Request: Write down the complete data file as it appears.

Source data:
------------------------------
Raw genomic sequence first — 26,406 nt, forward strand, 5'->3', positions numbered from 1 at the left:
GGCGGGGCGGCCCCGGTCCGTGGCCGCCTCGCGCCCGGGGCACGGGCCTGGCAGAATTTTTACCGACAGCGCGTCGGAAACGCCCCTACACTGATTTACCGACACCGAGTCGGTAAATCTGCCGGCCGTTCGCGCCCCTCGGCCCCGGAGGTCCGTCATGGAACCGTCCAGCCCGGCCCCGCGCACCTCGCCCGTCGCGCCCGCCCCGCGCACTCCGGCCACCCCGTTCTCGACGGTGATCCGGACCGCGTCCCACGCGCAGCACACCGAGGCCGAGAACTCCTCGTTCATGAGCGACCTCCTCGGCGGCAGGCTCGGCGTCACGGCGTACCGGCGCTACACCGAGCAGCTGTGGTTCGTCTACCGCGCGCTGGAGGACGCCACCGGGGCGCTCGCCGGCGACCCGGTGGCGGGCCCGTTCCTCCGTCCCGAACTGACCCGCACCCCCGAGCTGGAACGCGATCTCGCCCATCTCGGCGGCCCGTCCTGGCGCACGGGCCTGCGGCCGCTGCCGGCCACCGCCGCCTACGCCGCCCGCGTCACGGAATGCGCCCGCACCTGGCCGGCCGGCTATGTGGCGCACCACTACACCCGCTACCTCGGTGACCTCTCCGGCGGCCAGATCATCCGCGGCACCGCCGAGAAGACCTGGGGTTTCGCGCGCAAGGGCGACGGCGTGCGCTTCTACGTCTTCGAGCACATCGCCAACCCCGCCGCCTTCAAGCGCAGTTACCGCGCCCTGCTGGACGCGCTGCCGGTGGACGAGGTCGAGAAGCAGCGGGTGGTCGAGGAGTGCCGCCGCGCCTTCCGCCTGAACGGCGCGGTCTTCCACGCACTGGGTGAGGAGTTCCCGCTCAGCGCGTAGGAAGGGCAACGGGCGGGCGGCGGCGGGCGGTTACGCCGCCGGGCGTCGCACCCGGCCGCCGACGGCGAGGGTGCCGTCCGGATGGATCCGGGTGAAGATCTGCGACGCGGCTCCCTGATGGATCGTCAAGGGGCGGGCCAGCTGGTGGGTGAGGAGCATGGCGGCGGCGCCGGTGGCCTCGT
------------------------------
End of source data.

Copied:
Raw genomic sequence first — 26,406 nt, forward strand, 5'->3', positions numbered from 1 at the left:
GGCGGGGCGGCCCCGGTCCGTGGCCGCCTCGCGCCCGGGGCACGGGCCTGGCAGAATTTTTACCGACAGCGCGTCGGAAACGCCCCTACACTGATTTACCGACACCGAGTCGGTAAATCTGCCGGCCGTTCGCGCCCCTCGGCCCCGGAGGTCCGTCATGGAACCGTCCAGCCCGGCCCCGCGCACCTCGCCCGTCGCGCCCGCCCCGCGCACTCCGGCCACCCCGTTCTCGACGGTGATCCGGACCGCGTCCCACGCGCAGCACACCGAGGCCGAGAACTCCTCGTTCATGAGCGACCTCCTCGGCGGCAGGCTCGGCGTCACGGCGTACCGGCGCTACACCGAGCAGCTGTGGTTCGTCTACCGCGCGCTGGAGGACGCCACCGGGGCGCTCGCCGGCGACCCGGTGGCGGGCCCGTTCCTCCGTCCCGAACTGACCCGCACCCCCGAGCTGGAACGCGATCTCGCCCATCTCGGCGGCCCGTCCTGGCGCACGGGCCTGCGGCCGCTGCCGGCCACCGCCGCCTACGCCGCCCGCGTCACGGAATGCGCCCGCACCTGGCCGGCCGGCTATGTGGCGCACCACTACACCCGCTACCTCGGTGACCTCTCCGGCGGCCAGATCATCCGCGGCACCGCCGAGAAGACCTGGGGTTTCGCGCGCAAGGGCGACGGCGTGCGCTTCTACGTCTTCGAGCACATCGCCAACCCCGCCGCCTTCAAGCGCAGTTACCGCGCCCTGCTGGACGCGCTGCCGGTGGACGAGGTCGAGAAGCAGCGGGTGGTCGAGGAGTGCCGCCGCGCCTTCCGCCTGAACGGCGCGGTCTTCCACGCACTGGGTGAGGAGTTCCCGCTCAGCGCGTAGGAAGGGCAACGGGCGGGCGGCGGCGGGCGGTTACGCCGCCGGGCGTCGCACCCGGCCGCCGACGGCGAGGGTGCCGTCCGGATGGATCCGGGTGAAGATCTGCGACGCGGCTCCCTGATGGATCGTCAAGGGGCGGGCCAGCTGGTGGGTGAGGAGCATGGCGGCGGCGCCGGTGGCCTCGT